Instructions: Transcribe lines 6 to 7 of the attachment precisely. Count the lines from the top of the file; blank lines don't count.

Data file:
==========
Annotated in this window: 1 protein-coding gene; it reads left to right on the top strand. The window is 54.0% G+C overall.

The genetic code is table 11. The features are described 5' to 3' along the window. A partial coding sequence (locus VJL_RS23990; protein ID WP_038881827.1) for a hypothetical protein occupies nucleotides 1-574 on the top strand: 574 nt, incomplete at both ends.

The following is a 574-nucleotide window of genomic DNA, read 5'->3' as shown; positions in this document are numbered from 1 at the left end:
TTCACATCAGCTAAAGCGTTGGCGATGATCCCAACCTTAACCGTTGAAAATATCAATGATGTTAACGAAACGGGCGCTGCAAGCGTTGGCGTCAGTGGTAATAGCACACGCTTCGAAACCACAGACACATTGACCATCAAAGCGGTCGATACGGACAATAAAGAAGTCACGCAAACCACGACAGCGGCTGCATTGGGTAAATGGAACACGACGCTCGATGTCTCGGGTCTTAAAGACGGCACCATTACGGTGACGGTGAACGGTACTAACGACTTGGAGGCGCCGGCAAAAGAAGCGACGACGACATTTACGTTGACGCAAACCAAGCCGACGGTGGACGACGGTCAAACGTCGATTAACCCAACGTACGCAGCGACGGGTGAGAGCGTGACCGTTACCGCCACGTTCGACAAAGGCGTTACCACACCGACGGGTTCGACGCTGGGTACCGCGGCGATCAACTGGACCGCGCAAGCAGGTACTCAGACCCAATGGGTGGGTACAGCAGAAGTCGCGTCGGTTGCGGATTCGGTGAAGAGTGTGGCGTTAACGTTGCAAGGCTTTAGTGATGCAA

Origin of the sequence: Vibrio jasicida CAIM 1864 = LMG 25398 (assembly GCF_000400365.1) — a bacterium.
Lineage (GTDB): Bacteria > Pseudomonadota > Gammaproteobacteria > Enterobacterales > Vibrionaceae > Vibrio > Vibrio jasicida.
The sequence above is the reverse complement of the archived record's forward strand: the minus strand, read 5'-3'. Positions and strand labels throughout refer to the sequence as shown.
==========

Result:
Lineage (GTDB): Bacteria > Pseudomonadota > Gammaproteobacteria > Enterobacterales > Vibrionaceae > Vibrio > Vibrio jasicida.
The sequence above is the reverse complement of the archived record's forward strand: the minus strand, read 5'-3'. Positions and strand labels throughout refer to the sequence as shown.